65
00:13:04.900 –> 00:13:22.680
Andy Whiteside: when you’re using traditional storage. So that’s another huge improvement over where we were at in the previous version. All of that goes to just being able to scale and meet the demands of customers. Right? And that’s what it is all about, right. The solution has been solid for a while, but

66
00:13:22.760 –> 00:13:27.310
Andy Whiteside: new needs require new versions, and being we’re stepping up to that

67
00:13:27.820 –> 00:13:36.710
Andy Whiteside: apps on demand for published app environment. This goes to our application conversation a while ago. But tell us how this is enabled by getting to horizon 8.

68
00:13:36.760 –> 00:14:04.380
Philip Sellers: Yeah. So apple and demand, and it’s just like the instant clone conversation just in time. We really want to accelerate how fast a user gets to productivity. So one of the most common complaints that we get across all digital workspace products is login time, right. So when we’re doing a Vdi session, how long it takes to get to that desktop is a source spot for a lot of users.

69
00:14:04.380 –> 00:14:12.300
and so apps on demand is a way of solving that where we don’t have to wait for the app to be copied and delivered

70
00:14:12.320 –> 00:14:38.040
Philip Sellers: and merged into the windows operating system. It can be called at the time that the user actually launches it so uses the same app volumes technology that many customers already have deployed. It uses the same agent. It just changes the way, and when the merge activity happens so that the app only gets triggered and pulled into the image when the user actually starts to use it.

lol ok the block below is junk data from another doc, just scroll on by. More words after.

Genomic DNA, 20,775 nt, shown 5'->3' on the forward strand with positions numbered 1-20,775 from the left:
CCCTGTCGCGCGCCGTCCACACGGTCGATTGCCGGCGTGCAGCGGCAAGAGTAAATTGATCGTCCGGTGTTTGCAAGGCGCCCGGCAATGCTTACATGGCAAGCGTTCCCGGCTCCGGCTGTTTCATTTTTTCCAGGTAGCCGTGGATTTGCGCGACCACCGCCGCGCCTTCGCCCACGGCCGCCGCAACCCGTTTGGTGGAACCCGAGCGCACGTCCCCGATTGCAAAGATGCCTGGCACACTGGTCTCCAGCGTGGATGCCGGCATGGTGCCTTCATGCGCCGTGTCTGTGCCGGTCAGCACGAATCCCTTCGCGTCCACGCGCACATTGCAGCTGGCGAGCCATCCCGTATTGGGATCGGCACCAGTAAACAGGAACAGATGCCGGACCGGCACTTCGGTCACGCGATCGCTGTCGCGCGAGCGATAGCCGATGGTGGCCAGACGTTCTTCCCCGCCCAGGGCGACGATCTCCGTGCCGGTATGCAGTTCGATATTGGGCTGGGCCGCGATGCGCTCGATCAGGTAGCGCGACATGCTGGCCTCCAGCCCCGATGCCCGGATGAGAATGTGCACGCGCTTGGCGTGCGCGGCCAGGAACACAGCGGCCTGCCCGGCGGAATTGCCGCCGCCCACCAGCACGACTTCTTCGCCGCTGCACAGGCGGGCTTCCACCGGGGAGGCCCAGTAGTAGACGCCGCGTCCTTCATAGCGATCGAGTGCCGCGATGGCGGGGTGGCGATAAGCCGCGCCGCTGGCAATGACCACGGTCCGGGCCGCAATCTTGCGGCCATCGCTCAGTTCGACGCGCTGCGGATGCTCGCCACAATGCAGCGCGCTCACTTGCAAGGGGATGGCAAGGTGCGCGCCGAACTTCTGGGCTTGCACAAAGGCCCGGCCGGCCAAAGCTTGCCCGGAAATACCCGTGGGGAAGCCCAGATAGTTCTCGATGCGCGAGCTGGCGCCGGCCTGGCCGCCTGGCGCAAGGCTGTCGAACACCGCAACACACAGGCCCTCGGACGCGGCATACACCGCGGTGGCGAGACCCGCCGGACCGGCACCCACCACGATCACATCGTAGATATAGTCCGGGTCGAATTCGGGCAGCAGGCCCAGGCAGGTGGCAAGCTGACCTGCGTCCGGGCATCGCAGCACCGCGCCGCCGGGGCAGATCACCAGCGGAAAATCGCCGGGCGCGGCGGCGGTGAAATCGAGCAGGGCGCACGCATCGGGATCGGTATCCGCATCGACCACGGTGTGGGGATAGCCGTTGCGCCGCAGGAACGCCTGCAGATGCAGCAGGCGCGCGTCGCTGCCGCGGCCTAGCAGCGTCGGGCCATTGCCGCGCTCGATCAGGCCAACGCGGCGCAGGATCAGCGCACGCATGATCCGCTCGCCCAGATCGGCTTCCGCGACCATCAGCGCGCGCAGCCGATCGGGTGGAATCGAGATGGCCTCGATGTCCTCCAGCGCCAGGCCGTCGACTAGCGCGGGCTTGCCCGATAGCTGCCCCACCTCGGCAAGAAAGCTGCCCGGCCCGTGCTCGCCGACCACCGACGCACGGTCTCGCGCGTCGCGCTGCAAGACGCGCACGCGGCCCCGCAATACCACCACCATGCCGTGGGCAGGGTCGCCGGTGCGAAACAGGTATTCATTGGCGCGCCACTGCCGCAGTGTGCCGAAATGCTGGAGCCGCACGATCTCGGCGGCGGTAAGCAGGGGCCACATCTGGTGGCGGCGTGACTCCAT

71
00:14:38.190 –> 00:14:43.920
Philip Sellers: Other huge benefit. It’s not just for Vmware. You can use this across

72
00:14:43.960 –> 00:14:49.480
Philip Sellers: any different solution. Citrix Microsoft, from a desktop farms.

73
00:14:49.900 –> 00:15:02.890
Philip Sellers: and there’s some other things that are gonna be coming out in the near future. And so I I would just say, let’s let’s have another conversation after agile disrupt, and be looking for what?

74
00:15:02.890 –> 00:15:10.790
Andy Whiteside: What Vmware has to say during the disrupt conference? Well, it’s fair to tie it back to this blog, and say that if you want what could be coming around the corner, you better get to 8,

75
00:15:11.370 –> 00:15:23.600
Philip Sellers: absolutely being current. Also make sure that you get the best of these new features. And this is a potential game changing feature. Really, love what Vmware is doing in this space.

76
00:15:24.030 –> 00:15:33.890
Andy Whiteside: alright, so that moves us on to the user experience portion of the blog. I’m glad she laid it out this way really makes a lot of sense. Number 6 on the list is optimized experience for collaboration.

77
00:15:34.070 –> 00:15:55.530
Philip Sellers: Yeah, I mentioned it a little while ago. But you know, the pandemic has forced our hand on a lot of different things. Collaboration software is one of those things. So across the board I mean, teams was kind of in its infancy pre pandemic back in 2019, 2020, and you know, Zoom